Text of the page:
Friday Links: Dolly Parton, Sloths, and Love Edition

23 Jan

dolly-parton-quotes-7

Dolly Parton is my spiritual guru. I love her. In difficult situations here at Poe Communications and Industrial Services (for all your writing/editing/industrial needs, just Gmail me at thepoelog), I often ask myself: “What would Dolly do?”

Then I give myself a little Dolly pep talk along the lines of pulling myself up by my bootstraps and going harder, and/or putting on some lipstick and rhinestones to make myself feel better. Those are the two WWDD answers I usually come up with.

So, of course, I’m digging this Mentalfloss list of 10 Things You Didn’t Know About Dolly Parton. My favorite? She entered a Dolly Parton Look-a-Like Contest. And lost. You can’t make that stuff up. Priceless.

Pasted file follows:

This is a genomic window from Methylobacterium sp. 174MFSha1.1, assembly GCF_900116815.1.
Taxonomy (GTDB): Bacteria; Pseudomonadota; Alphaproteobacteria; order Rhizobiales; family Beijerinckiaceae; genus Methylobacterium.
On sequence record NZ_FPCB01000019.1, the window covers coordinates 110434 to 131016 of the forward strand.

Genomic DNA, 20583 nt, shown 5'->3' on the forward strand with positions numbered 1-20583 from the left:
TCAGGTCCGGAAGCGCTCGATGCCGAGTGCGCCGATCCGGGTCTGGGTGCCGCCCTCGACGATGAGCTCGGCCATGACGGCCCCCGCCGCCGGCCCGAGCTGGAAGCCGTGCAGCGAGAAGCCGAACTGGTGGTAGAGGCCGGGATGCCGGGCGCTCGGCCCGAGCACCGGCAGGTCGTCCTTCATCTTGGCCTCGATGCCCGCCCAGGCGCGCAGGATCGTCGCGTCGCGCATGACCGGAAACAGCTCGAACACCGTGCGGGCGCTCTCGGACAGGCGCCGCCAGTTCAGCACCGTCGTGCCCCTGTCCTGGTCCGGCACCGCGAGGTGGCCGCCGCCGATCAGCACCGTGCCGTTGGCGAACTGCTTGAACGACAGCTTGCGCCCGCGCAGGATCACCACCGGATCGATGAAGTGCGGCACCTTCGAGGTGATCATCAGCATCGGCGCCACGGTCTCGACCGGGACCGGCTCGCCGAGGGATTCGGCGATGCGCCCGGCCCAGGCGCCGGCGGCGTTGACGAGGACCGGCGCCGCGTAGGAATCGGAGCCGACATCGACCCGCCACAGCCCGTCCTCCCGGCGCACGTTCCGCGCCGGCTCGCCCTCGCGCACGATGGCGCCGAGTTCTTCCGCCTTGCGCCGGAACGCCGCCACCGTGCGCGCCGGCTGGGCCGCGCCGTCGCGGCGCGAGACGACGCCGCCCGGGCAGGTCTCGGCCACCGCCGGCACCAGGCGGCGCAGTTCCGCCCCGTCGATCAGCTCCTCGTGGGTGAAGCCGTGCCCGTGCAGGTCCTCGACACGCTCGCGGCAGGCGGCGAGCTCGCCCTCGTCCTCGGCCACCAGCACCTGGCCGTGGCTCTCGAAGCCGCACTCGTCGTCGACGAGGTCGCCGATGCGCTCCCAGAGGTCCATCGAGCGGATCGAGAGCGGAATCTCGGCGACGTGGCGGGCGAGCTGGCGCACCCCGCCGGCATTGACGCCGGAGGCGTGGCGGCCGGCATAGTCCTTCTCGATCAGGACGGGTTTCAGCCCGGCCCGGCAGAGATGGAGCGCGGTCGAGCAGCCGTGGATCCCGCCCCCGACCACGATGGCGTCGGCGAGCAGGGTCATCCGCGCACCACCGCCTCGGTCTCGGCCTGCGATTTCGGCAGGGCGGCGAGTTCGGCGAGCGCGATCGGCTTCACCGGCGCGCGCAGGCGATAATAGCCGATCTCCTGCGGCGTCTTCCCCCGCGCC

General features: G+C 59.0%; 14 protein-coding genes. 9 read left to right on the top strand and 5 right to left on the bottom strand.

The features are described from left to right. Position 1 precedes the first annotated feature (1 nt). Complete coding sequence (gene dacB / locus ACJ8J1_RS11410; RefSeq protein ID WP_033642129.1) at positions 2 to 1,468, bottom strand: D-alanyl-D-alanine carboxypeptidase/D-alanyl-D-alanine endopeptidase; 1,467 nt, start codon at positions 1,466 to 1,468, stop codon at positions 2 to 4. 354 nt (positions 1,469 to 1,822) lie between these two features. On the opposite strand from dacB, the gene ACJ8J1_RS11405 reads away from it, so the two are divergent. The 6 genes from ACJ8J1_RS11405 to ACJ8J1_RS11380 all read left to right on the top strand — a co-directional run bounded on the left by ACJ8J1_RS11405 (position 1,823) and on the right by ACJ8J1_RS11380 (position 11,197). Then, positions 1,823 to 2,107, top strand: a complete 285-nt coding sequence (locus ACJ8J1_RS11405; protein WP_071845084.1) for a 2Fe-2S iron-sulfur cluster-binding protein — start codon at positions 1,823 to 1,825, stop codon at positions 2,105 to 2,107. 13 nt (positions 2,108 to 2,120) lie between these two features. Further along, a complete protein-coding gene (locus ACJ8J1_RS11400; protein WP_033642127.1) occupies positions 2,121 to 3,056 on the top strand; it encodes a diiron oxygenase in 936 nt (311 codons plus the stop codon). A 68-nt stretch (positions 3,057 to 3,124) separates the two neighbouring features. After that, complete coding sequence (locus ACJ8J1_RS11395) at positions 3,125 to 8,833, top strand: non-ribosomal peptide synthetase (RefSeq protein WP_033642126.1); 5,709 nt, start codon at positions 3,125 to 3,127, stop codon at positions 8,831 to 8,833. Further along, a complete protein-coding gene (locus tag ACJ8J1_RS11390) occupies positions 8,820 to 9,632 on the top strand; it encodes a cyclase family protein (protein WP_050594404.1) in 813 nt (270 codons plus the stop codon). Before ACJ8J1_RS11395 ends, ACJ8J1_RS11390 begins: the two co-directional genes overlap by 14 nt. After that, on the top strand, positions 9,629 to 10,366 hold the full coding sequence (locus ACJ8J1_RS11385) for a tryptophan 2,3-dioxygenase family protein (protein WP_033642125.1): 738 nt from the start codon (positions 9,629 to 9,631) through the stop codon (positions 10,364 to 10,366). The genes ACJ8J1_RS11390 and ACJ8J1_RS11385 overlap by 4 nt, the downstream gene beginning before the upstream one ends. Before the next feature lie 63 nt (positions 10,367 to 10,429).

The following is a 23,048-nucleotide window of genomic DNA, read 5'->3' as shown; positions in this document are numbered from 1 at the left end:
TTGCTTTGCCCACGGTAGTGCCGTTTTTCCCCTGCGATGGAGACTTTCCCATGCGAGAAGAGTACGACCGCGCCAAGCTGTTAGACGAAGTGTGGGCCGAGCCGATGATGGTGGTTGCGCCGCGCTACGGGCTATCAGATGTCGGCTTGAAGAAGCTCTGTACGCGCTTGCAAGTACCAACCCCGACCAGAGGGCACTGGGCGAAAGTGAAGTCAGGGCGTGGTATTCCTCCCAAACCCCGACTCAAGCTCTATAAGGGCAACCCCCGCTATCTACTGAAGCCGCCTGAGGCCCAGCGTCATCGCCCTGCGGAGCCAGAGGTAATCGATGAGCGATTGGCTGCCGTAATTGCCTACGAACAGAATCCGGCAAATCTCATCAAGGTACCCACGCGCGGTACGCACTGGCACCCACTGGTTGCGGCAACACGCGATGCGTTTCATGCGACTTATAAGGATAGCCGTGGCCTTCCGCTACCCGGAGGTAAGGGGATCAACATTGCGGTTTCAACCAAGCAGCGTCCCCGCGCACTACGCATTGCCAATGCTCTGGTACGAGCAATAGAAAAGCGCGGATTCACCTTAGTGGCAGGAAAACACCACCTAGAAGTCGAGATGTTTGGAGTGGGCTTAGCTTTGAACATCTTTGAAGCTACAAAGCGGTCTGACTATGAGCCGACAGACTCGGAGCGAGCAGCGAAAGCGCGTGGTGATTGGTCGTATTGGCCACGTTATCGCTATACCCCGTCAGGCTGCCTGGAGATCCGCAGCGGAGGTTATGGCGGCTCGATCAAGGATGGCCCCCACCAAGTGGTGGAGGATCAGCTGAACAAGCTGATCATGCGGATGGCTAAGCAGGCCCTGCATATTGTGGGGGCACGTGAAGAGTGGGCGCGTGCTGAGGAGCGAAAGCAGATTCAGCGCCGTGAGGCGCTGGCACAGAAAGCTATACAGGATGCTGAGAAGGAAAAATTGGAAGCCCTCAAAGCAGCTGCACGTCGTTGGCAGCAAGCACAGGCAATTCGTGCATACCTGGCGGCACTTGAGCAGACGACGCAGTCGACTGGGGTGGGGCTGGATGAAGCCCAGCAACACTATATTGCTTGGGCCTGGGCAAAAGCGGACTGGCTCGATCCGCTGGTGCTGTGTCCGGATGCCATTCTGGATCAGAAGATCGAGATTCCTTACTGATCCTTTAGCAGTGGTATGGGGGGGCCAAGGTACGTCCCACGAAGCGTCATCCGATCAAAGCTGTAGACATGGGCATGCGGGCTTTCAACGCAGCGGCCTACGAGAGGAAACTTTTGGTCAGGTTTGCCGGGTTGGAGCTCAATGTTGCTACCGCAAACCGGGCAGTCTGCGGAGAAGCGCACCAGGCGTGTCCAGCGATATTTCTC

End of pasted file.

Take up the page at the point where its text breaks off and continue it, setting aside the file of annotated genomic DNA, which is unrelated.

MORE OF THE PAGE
Here’s some other stuff I’m digging this week:

Stalking Stateliness: A Visit to The Royal Palace in Naples

21 Jan

Hey, you know what I love? I mother f*#$k-ing stately home.

I cannot get enough of some grandiose living spaces, y’all. Something with tons of tapestries and baroque stone carved curlicues and some of those stucco putti kids and anterooms to rooms that serve no discernible purpose.

Show me a medal room. Show me a salon. Show me a hall of mirrors. Show me anything that screams over-the-top “Renaissance-in-the-style-of-Kim-and-Kanye.”

Ceiling at the Royal Palace, Naples

Subtle, yes?

I will gladly plunk down 7 euros (around $10) to breathe in your musty antiquities.

The Royal Palace of Naples did not disappoint in any of the categories in my mental “Stuff That A Mother F*#$k-ing Stately Home Should Have” list.

IMG_2268

Just to get some history and context out of the way, according to Wikipedia, the Royal Palace of Naples: